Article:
“Twice the Thrills! Twice the Chills!”
Published by McFarland, 2019. 433 pages.
By Bryan Senn
The double feature was an interesting concept from the start. If you’re not aware of how it all started, then the beginning of the latest book from Senn will fill in all those historical details for you. In fact, I found that part of the book to be a very interesting history lesson, how the studios were reacting to what the TV market was doing to them. It shows that once again how things tend to change because of money, either due to an increase of it, or a decrease, and definitely in the film business.
Keep in mind that the films covered here are the official double features, paired together by the studios or a distribution company, from 1955 to 1974. Some of them have a connection (meaning similar theme or same studio) while others… well, not so much! Each film is reviewed in detail, with plenty of those great ad mats and photos of the fronts of different theaters, showing how they are promoting the films (boy, do I miss that!). Once you get past the concept of this book, it falls into a regular review book, which had it not been by Senn, I’m not sure I would be that excited about it. But Senn always seems to find some great information, little tidbits and trivia that I didn’t know, which is always a plus. There is plenty of quotes from the people involved with the films reviewed to give even a bit more insight into the pictures. And there is such a wide variety of titles, everything from Hammer to down to the bottom barrel titles from Jerry Warren! Before each review, there is a little about the double-bill and then at the end we get the basic credits and release dates.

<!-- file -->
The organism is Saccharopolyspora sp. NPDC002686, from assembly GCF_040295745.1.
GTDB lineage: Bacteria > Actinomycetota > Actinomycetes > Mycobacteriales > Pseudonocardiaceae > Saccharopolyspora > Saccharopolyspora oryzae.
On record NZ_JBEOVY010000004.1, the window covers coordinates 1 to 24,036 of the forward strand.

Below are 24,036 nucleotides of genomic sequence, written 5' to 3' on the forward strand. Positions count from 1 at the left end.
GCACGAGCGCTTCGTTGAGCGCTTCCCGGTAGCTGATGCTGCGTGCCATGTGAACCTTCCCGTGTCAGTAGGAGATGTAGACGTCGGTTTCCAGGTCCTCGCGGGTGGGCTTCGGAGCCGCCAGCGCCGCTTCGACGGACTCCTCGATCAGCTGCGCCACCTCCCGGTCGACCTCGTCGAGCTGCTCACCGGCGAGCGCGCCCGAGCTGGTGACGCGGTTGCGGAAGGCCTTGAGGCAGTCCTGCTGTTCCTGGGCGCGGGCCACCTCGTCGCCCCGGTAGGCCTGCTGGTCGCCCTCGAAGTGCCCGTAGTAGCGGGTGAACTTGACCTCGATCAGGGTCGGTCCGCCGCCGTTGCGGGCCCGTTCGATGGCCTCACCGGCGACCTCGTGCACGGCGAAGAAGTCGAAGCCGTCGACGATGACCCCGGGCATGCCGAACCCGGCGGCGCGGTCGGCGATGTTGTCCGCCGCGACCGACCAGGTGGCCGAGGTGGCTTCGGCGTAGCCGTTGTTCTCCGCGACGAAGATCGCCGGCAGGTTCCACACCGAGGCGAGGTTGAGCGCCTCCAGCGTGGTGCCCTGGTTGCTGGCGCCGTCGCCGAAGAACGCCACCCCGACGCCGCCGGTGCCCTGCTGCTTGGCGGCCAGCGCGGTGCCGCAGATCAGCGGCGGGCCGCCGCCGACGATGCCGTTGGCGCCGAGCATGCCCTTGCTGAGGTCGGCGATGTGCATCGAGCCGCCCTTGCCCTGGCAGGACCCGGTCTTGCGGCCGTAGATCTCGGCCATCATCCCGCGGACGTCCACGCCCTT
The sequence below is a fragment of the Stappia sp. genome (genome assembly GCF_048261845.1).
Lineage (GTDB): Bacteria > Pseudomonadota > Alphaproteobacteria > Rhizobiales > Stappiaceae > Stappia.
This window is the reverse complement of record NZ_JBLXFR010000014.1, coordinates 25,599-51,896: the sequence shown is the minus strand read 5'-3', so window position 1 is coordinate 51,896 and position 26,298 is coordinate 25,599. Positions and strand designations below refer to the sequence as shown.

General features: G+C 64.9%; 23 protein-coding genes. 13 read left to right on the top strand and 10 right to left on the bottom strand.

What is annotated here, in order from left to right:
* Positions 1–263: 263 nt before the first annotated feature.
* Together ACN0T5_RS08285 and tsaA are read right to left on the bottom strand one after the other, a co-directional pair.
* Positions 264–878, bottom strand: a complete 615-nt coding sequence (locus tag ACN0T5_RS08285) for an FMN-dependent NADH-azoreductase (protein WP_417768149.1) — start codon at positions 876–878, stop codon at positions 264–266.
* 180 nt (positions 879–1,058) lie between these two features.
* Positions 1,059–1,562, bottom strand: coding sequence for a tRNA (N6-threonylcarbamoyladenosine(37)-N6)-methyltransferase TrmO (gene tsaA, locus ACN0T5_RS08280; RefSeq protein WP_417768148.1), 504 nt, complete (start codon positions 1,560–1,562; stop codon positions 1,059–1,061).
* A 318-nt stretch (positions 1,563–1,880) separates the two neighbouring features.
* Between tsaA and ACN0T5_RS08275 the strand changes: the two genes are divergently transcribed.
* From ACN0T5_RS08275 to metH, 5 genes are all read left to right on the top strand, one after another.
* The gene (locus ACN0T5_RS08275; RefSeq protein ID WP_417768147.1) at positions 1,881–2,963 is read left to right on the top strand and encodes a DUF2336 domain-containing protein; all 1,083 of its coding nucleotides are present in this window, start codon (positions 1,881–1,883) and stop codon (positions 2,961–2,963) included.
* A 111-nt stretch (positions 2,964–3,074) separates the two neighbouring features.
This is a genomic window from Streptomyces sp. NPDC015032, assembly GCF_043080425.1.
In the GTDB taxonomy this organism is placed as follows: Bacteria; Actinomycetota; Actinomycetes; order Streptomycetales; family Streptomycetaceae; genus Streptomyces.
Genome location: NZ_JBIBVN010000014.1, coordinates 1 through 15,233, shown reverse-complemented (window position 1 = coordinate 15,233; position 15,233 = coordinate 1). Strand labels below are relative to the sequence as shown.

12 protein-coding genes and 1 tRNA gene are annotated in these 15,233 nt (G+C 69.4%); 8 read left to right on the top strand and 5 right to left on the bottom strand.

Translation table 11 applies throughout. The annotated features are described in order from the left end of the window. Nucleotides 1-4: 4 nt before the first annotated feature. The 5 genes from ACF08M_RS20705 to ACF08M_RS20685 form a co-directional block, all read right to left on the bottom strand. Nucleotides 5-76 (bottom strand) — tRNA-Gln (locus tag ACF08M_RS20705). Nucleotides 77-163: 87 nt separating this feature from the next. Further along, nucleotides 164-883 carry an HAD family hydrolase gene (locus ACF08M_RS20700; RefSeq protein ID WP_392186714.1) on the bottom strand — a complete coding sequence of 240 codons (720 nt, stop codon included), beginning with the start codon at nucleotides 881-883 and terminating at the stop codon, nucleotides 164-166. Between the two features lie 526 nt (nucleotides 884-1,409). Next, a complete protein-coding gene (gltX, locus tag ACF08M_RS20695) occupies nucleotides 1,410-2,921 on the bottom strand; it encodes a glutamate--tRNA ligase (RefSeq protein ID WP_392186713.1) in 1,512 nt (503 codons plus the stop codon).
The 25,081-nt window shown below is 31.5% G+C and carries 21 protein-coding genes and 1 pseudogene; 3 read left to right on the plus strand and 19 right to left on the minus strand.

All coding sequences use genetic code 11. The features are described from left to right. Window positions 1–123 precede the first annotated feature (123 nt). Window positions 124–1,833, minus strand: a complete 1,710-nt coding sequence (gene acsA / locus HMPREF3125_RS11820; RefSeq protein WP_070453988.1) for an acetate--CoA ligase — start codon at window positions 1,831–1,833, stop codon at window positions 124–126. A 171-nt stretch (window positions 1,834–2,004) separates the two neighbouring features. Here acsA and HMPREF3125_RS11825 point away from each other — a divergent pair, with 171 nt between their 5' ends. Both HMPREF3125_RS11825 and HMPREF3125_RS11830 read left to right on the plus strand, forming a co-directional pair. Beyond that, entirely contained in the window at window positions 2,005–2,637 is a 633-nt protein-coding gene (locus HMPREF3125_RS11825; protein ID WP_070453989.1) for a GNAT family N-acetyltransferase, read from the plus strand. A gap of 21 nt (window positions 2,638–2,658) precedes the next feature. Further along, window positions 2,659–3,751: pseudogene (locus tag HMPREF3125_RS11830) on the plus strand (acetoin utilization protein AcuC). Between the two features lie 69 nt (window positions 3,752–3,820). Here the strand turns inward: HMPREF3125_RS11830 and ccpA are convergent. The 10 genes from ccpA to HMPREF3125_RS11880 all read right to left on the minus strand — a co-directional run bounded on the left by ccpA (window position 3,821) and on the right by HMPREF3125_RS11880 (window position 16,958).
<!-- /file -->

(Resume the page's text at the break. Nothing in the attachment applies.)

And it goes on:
Be warned though that Senn is not afraid to call out a bad production when he sees it and there more than a few within these pages. Now, I happened to like quite a few of the titles that he criticizes, such as 1967’s The Frozen Dead, though I can’t argue with his critiques, I just happen to still be entertained by them. But that’s the great thing about movies, everyone is going see and be entertained by different things. The important part is to listen (or read, as the case may be here) to the other side, because you just might learn something. It doesn’t mean you have to change your opinion.
Some might be put off slightly at the price of this book, retailing at $59.95, but when you consider your average movie magazine is going to run you from $10 to $20, I would have to say this is worth much more than a few of those issues. The size is 8 1/2 x 11 with small print, so there is plenty of information packed in these 422 pages.
You can order it directly from McFarland’s website HERE.